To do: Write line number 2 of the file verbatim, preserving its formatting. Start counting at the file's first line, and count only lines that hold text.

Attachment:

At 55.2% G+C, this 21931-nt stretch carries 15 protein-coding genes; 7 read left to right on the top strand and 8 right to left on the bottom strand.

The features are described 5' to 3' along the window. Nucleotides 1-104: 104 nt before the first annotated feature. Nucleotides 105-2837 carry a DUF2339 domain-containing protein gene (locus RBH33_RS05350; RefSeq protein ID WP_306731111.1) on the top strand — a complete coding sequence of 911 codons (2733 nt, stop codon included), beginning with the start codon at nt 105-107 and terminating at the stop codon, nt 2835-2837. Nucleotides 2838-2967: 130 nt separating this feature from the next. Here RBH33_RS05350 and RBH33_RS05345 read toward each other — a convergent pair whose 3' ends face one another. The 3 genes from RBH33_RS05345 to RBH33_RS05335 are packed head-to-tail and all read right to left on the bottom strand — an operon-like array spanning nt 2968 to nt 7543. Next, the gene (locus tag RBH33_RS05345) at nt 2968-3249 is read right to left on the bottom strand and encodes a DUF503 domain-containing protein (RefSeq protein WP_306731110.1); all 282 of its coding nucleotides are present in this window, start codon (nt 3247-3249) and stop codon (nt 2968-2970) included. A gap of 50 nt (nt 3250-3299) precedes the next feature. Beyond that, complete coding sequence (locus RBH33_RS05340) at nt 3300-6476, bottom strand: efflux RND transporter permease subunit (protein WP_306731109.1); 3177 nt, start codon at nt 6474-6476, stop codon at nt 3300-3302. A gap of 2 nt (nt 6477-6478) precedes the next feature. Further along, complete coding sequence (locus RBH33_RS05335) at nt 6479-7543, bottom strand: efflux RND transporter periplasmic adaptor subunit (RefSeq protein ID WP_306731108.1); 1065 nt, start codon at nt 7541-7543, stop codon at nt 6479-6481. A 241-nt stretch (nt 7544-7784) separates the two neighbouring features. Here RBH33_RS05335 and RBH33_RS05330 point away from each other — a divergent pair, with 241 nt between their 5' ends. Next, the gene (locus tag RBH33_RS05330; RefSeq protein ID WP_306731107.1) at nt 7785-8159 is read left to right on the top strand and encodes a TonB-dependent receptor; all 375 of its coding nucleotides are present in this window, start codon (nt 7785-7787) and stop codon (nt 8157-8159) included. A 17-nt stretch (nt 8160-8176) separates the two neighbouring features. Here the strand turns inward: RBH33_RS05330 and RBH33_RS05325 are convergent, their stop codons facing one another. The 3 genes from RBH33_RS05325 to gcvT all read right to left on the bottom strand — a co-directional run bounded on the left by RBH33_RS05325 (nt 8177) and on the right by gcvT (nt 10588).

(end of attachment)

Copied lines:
The features are described 5' to 3' along the window. Nucleotides 1-104: 104 nt before the first annotated feature. Nucleotides 105-2837 carry a DUF2339 domain-containing protein gene (locus RBH33_RS05350; RefSeq protein ID WP_306731111.1) on the top strand — a complete coding sequence of 911 codons (2733 nt, stop codon included), beginning with the start codon at nt 105-107 and terminating at the stop codon, nt 2835-2837. Nucleotides 2838-2967: 130 nt separating this feature from the next. Here RBH33_RS05350 and RBH33_RS05345 read toward each other — a convergent pair whose 3' ends face one another. The 3 genes from RBH33_RS05345 to RBH33_RS05335 are packed head-to-tail and all read right to left on the bottom strand — an operon-like array spanning nt 2968 to nt 7543. Next, the gene (locus tag RBH33_RS05345) at nt 2968-3249 is read right to left on the bottom strand and encodes a DUF503 domain-containing protein (RefSeq protein WP_306731110.1); all 282 of its coding nucleotides are present in this window, start codon (nt 3247-3249) and stop codon (nt 2968-2970) included. A gap of 50 nt (nt 3250-3299) precedes the next feature. Beyond that, complete coding sequence (locus RBH33_RS05340) at nt 3300-6476, bottom strand: efflux RND transporter permease subunit (protein WP_306731109.1); 3177 nt, start codon at nt 6474-6476, stop codon at nt 3300-3302. A gap of 2 nt (nt 6477-6478) precedes the next feature. Further along, complete coding sequence (locus RBH33_RS05335) at nt 6479-7543, bottom strand: efflux RND transporter periplasmic adaptor subunit (RefSeq protein ID WP_306731108.1); 1065 nt, start codon at nt 7541-7543, stop codon at nt 6479-6481. A 241-nt stretch (nt 7544-7784) separates the two neighbouring features. Here RBH33_RS05335 and RBH33_RS05330 point away from each other — a divergent pair, with 241 nt between their 5' ends. Next, the gene (locus tag RBH33_RS05330; RefSeq protein ID WP_306731107.1) at nt 7785-8159 is read left to right on the top strand and encodes a TonB-dependent receptor; all 375 of its coding nucleotides are present in this window, start codon (nt 7785-7787) and stop codon (nt 8157-8159) included. A 17-nt stretch (nt 8160-8176) separates the two neighbouring features. Here the strand turns inward: RBH33_RS05330 and RBH33_RS05325 are convergent, their stop codons facing one another. The 3 genes from RBH33_RS05325 to gcvT all read right to left on the bottom strand — a co-directional run bounded on the left by RBH33_RS05325 (nt 8177) and on the right by gcvT (nt 10588).